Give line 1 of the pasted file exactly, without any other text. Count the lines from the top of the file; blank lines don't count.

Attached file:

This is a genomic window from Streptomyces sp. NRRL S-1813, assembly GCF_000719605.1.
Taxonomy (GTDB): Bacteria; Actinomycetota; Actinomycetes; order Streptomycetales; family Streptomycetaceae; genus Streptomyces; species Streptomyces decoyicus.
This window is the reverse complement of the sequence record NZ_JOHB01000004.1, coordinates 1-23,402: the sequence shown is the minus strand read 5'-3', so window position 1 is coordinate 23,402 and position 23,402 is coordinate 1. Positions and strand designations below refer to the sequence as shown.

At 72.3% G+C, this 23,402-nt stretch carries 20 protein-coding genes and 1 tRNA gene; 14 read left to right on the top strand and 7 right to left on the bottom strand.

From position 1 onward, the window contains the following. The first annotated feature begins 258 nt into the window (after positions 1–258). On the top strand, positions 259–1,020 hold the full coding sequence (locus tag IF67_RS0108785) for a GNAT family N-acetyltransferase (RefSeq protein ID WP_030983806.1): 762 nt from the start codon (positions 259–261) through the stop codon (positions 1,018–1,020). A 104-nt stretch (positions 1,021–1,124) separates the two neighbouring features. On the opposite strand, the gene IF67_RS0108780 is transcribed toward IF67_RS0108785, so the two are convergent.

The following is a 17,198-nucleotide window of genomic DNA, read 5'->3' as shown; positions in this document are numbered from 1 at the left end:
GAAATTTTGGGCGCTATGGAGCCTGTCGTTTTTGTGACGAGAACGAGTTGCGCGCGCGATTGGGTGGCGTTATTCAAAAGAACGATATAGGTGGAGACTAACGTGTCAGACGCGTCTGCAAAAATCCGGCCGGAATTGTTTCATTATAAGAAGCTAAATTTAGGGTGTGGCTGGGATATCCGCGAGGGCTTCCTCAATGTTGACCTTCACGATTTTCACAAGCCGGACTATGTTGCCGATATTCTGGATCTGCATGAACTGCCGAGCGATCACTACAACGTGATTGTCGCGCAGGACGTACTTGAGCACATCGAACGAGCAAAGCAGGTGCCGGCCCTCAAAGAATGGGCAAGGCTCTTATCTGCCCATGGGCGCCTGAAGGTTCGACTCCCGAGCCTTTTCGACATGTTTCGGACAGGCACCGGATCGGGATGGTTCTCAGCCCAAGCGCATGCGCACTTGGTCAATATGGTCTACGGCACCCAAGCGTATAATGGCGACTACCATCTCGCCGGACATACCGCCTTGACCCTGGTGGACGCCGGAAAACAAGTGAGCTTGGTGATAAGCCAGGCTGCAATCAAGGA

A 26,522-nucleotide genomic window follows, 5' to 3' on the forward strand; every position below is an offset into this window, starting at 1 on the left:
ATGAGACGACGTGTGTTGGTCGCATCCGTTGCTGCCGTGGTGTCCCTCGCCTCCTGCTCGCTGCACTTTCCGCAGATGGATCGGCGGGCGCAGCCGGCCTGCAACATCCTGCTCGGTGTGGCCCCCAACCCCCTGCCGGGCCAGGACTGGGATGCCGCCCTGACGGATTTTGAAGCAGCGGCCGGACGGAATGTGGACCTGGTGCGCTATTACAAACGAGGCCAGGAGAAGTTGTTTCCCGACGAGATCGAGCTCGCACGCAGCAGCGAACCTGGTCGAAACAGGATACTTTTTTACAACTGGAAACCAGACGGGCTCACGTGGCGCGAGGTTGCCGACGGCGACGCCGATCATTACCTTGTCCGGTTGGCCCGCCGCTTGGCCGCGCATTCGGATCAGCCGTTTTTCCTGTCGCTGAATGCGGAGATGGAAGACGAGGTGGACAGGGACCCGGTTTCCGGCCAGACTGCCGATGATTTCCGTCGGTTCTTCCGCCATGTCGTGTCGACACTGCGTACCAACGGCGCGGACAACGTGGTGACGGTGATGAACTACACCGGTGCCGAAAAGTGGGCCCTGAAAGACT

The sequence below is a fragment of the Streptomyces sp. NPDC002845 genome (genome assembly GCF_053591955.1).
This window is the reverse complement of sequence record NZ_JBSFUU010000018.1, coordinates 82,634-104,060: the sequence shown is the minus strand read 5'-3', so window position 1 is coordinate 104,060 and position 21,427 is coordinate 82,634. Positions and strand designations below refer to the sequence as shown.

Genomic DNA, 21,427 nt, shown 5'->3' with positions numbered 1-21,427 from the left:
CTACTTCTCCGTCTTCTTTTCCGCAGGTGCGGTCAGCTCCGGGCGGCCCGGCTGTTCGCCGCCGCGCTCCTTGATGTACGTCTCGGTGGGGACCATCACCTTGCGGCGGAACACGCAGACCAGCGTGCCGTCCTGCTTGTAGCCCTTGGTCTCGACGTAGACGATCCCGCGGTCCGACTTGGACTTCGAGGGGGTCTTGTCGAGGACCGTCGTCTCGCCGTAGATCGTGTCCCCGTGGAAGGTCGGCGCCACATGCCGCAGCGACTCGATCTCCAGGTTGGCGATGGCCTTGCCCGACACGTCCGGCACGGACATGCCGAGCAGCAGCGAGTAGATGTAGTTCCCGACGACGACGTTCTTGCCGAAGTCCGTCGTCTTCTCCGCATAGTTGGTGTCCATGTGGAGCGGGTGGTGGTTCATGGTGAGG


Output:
This is a genomic window from Streptomyces sp. NRRL S-1813, assembly GCF_000719605.1.